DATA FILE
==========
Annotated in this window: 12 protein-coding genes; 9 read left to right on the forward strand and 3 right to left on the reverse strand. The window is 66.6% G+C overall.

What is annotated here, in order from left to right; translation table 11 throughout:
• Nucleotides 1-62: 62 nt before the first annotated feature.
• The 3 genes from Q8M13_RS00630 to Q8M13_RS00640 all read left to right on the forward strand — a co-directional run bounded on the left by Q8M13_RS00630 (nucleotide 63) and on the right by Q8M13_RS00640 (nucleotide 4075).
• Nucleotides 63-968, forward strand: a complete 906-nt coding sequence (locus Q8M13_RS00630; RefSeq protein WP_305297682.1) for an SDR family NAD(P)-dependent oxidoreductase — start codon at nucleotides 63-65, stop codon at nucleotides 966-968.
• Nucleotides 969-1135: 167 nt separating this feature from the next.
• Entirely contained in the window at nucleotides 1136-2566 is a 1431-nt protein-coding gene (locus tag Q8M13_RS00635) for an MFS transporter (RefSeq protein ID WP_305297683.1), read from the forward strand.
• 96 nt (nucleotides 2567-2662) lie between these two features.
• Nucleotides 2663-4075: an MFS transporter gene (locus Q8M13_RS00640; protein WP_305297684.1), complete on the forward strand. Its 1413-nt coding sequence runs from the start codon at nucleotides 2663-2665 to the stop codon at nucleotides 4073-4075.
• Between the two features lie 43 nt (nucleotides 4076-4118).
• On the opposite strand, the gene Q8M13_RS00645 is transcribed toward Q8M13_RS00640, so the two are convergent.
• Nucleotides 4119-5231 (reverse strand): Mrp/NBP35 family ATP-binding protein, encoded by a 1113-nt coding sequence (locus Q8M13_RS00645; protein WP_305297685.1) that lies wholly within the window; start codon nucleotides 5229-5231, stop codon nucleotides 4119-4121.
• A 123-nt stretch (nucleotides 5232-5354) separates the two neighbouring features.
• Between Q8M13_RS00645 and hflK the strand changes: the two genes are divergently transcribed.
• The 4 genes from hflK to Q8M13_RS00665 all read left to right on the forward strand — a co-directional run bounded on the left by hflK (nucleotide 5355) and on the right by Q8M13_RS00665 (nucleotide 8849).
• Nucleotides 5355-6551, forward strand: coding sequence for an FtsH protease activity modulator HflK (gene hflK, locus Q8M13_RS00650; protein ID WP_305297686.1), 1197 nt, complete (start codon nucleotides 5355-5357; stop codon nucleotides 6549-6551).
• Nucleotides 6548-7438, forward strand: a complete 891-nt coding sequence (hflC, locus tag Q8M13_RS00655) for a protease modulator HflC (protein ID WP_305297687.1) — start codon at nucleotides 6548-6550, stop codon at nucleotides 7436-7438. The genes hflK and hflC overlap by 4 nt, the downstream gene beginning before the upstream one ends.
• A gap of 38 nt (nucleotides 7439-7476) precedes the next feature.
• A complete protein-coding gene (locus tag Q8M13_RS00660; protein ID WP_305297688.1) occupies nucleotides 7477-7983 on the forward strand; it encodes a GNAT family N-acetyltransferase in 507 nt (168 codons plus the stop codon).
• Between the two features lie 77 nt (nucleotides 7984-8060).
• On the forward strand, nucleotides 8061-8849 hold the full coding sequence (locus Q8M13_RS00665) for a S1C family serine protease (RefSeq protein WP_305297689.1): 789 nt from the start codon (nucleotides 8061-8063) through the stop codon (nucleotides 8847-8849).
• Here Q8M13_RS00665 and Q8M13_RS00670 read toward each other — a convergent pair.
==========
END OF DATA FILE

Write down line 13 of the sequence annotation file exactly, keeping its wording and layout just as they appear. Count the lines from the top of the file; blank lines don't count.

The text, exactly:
• A 123-nt stretch (nucleotides 5232-5354) separates the two neighbouring features.